The interface metric needs to be set to 254 in order to prevent the loopback network adapter from answering ARP requests. When setting up the IP address, do the following: Click on Advanced, uncheck Automatic metric, and set the Interface Metric to 254. (These steps are different for certain versions of Microsoft Windows; for example, in Windows Server 2012, the loopback interface is renamed to Microsoft KM-TEST Loopback Adapter.)

NetScaler configuration

There are several features that need to be enabled within NetScaler in order for DSR to work. Note that all the steps can be performed through CLI. The CLI commands are included as well.

MAC-based forwarding

DSR uses MAC-based forwarding, which needs to be enabled because it’s disabled by default. To enable MAC-based forwarding in NetScaler:

  1. Click the Configuration tab > System > Settings > Configure modes.
  2. Select the MAC-based forwarding mode and click OK.

These steps can be done through CLI as well; use the enable ns mode mbf command.

Load balancing

Next, the load balancing feature needs to be enabled because it’s disabled by default, too.

  1. Navigate to System > Settings. In Configure Basic Features, select Load Balancing.

The CLI command is enable ns feature lb.

Server object

A server-object needs to be created for each load-balanced server.

  1. Click the Configuration tab > Traffic Management > Load Balancing Servers > Add.
  2. You will need the server name and the IP address of the server.

The CLI command is add server Serverx y.y.y.y.

Services

Each service offers one or more services (such as HTTP, DNS, MySQL, and so on). NetScaler load balances traffic across services, not across servers. A service with the protocol ANY needs to be created, as well as a basic monitor, and Use Source IP (USIP) needs to be enabled. The service has to be tied to a server on a specific port (in the example, port 80).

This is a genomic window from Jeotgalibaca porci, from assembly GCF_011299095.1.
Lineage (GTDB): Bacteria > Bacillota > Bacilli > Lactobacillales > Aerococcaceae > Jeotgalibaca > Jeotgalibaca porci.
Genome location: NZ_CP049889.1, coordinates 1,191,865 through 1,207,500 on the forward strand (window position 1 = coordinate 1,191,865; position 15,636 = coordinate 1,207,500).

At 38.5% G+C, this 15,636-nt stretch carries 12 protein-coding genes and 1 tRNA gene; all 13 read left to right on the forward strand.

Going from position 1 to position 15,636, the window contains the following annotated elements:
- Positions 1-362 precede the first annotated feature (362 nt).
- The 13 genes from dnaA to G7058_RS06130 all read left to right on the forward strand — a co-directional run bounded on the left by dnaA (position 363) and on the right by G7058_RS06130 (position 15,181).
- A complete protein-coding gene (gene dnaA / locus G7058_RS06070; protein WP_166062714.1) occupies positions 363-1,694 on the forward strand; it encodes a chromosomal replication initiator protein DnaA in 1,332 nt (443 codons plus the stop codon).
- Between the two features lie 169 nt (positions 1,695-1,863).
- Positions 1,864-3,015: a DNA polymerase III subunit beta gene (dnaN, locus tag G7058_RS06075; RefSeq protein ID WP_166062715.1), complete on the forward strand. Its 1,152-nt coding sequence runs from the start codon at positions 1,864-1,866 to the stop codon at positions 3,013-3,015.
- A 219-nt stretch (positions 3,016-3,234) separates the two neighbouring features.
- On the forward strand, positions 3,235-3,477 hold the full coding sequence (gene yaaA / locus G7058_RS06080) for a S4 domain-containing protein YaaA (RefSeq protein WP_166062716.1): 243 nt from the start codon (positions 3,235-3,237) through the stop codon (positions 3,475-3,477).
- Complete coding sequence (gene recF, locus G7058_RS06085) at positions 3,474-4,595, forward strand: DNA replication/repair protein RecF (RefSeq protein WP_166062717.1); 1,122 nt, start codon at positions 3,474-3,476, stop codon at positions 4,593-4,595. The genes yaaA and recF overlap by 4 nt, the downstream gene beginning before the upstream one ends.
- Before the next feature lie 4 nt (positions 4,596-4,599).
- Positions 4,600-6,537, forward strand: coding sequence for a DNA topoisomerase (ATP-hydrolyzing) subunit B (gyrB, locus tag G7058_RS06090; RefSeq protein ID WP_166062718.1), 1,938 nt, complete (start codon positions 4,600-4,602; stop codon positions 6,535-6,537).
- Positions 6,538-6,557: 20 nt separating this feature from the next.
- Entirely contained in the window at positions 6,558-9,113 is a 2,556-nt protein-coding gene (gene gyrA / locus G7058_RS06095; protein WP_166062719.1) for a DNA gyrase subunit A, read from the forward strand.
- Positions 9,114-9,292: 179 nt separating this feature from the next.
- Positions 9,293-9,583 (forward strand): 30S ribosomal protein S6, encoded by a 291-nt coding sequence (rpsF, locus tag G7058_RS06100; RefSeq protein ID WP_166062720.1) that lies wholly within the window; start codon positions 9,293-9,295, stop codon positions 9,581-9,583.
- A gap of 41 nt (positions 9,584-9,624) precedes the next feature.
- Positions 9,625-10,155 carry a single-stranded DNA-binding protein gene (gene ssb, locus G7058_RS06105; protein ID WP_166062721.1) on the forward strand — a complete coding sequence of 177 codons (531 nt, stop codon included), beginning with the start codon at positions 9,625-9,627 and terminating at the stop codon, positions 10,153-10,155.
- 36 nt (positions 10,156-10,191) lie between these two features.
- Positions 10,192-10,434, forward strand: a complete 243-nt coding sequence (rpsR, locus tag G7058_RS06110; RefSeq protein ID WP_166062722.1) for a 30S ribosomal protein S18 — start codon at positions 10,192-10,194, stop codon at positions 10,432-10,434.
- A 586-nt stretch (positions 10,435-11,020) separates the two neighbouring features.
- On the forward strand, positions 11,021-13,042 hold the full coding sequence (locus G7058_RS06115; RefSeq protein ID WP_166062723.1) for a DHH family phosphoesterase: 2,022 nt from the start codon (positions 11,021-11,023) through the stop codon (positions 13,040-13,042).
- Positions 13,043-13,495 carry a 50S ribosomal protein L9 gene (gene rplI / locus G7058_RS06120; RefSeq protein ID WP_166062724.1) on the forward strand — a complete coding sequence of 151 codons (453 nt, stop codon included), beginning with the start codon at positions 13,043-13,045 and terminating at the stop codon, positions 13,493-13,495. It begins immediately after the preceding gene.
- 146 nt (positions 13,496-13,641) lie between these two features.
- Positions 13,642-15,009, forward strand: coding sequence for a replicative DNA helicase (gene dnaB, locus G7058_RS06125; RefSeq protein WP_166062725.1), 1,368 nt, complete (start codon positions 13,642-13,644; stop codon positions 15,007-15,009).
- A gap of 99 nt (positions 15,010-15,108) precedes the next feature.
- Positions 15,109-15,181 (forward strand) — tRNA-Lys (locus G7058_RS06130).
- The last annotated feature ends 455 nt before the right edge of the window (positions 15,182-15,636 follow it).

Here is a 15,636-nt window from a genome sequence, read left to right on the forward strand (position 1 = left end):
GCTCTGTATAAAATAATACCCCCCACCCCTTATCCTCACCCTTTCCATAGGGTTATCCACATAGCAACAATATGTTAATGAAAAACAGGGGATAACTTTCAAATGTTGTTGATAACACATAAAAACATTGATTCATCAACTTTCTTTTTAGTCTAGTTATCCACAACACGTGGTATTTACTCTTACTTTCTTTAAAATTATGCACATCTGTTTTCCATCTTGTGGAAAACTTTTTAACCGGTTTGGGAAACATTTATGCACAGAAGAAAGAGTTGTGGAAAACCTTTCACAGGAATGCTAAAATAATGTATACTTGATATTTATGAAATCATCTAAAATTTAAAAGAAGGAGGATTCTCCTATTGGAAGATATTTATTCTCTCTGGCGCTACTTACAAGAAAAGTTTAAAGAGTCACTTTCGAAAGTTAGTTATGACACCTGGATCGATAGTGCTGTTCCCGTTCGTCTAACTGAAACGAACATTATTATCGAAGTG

1.  Click the Configuration tab > Traffic Management > Load Balancing> > Services > Add.
  2. Select the appropriate services and click OK.

The CLI command is add service ANY_serverx_service serverx ANY 80 -usip Yes.

Virtual Server

A virtual server that balances traffic to one or more of the virtual services is required. The protocol chosen should be ANY (just like the service), the load balancing method is Source IP Hash and the redirection mode is MAC based (aka, MAC-based forwarding). It is recommended to make the virtual server Sessionless, as no return traffic passes the NetScaler.

  1. From the Configuration Utility, navigate to Traffic Management > Load Balancing > Virtual Servers and fill in the required fields

From the CLI, run the following commands to create the load balancing virtual server:

add lb vserver <VServer_Name> ANY <IP_Address> * -m MAC <-connfailover STATELESS>

add lb vserver DSR ANY -M MAC -connfailover stateless

add lb vserver vserver_DSR ANY 10.0.0.11 80 -lbmethod SOURCEIPHASH -m MAC -sessionless ENABLED

Be aware that for certain services (such as FTP), you need to enable connection failover, stateless.

Lastly, bind the service to the virtual server by running the following command via CLI (may not need to be done if you previously bound the services via GUI on service creation):

CLI command is bind lb vserver vserver_DSR service_Server1_ANY.

-Neb Bosworth